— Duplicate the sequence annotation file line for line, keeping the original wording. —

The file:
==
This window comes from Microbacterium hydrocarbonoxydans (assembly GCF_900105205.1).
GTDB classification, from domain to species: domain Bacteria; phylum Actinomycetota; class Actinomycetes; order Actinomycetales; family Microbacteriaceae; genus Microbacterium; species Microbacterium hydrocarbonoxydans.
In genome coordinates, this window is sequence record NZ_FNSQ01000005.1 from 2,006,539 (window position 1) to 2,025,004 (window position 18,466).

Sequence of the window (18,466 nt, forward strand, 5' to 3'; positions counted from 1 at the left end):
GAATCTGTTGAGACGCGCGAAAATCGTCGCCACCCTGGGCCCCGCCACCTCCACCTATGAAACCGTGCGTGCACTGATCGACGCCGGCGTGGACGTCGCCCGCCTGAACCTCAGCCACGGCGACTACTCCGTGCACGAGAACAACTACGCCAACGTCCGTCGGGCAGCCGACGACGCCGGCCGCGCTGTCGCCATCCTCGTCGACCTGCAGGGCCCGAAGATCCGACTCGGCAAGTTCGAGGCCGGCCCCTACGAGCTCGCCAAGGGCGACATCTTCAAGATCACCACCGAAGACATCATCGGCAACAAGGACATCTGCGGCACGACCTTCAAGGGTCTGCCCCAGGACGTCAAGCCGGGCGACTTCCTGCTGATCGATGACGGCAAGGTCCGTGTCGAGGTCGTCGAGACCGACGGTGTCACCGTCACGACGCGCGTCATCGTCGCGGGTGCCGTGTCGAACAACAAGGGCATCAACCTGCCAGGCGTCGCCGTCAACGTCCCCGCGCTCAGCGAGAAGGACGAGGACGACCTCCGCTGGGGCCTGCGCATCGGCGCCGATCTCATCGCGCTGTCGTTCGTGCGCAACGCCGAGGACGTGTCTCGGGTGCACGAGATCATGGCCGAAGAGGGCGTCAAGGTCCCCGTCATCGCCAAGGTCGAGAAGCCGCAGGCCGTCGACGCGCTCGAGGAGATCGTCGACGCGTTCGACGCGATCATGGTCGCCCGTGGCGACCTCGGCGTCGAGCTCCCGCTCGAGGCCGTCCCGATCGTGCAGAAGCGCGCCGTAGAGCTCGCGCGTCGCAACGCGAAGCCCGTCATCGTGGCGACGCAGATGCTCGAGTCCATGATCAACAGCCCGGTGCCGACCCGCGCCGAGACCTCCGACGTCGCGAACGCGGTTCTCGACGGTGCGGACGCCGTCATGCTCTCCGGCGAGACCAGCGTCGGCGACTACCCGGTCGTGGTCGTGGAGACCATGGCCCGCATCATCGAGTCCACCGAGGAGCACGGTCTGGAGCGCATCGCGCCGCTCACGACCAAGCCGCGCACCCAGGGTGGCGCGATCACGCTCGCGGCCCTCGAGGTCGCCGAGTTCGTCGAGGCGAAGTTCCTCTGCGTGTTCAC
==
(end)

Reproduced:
This window comes from Microbacterium hydrocarbonoxydans (assembly GCF_900105205.1).
GTDB classification, from domain to species: domain Bacteria; phylum Actinomycetota; class Actinomycetes; order Actinomycetales; family Microbacteriaceae; genus Microbacterium; species Microbacterium hydrocarbonoxydans.
In genome coordinates, this window is sequence record NZ_FNSQ01000005.1 from 2,006,539 (window position 1) to 2,025,004 (window position 18,466).

Sequence of the window (18,466 nt, forward strand, 5' to 3'; positions counted from 1 at the left end):
GAATCTGTTGAGACGCGCGAAAATCGTCGCCACCCTGGGCCCCGCCACCTCCACCTATGAAACCGTGCGTGCACTGATCGACGCCGGCGTGGACGTCGCCCGCCTGAACCTCAGCCACGGCGACTACTCCGTGCACGAGAACAACTACGCCAACGTCCGTCGGGCAGCCGACGACGCCGGCCGCGCTGTCGCCATCCTCGTCGACCTGCAGGGCCCGAAGATCCGACTCGGCAAGTTCGAGGCCGGCCCCTACGAGCTCGCCAAGGGCGACATCTTCAAGATCACCACCGAAGACATCATCGGCAACAAGGACATCTGCGGCACGACCTTCAAGGGTCTGCCCCAGGACGTCAAGCCGGGCGACTTCCTGCTGATCGATGACGGCAAGGTCCGTGTCGAGGTCGTCGAGACCGACGGTGTCACCGTCACGACGCGCGTCATCGTCGCGGGTGCCGTGTCGAACAACAAGGGCATCAACCTGCCAGGCGTCGCCGTCAACGTCCCCGCGCTCAGCGAGAAGGACGAGGACGACCTCCGCTGGGGCCTGCGCATCGGCGCCGATCTCATCGCGCTGTCGTTCGTGCGCAACGCCGAGGACGTGTCTCGGGTGCACGAGATCATGGCCGAAGAGGGCGTCAAGGTCCCCGTCATCGCCAAGGTCGAGAAGCCGCAGGCCGTCGACGCGCTCGAGGAGATCGTCGACGCGTTCGACGCGATCATGGTCGCCCGTGGCGACCTCGGCGTCGAGCTCCCGCTCGAGGCCGTCCCGATCGTGCAGAAGCGCGCCGTAGAGCTCGCGCGTCGCAACGCGAAGCCCGTCATCGTGGCGACGCAGATGCTCGAGTCCATGATCAACAGCCCGGTGCCGACCCGCGCCGAGACCTCCGACGTCGCGAACGCGGTTCTCGACGGTGCGGACGCCGTCATGCTCTCCGGCGAGACCAGCGTCGGCGACTACCCGGTCGTGGTCGTGGAGACCATGGCCCGCATCATCGAGTCCACCGAGGAGCACGGTCTGGAGCGCATCGCGCCGCTCACGACCAAGCCGCGCACCCAGGGTGGCGCGATCACGCTCGCGGCCCTCGAGGTCGCCGAGTTCGTCGAGGCGAAGTTCCTCTGCGTGTTCAC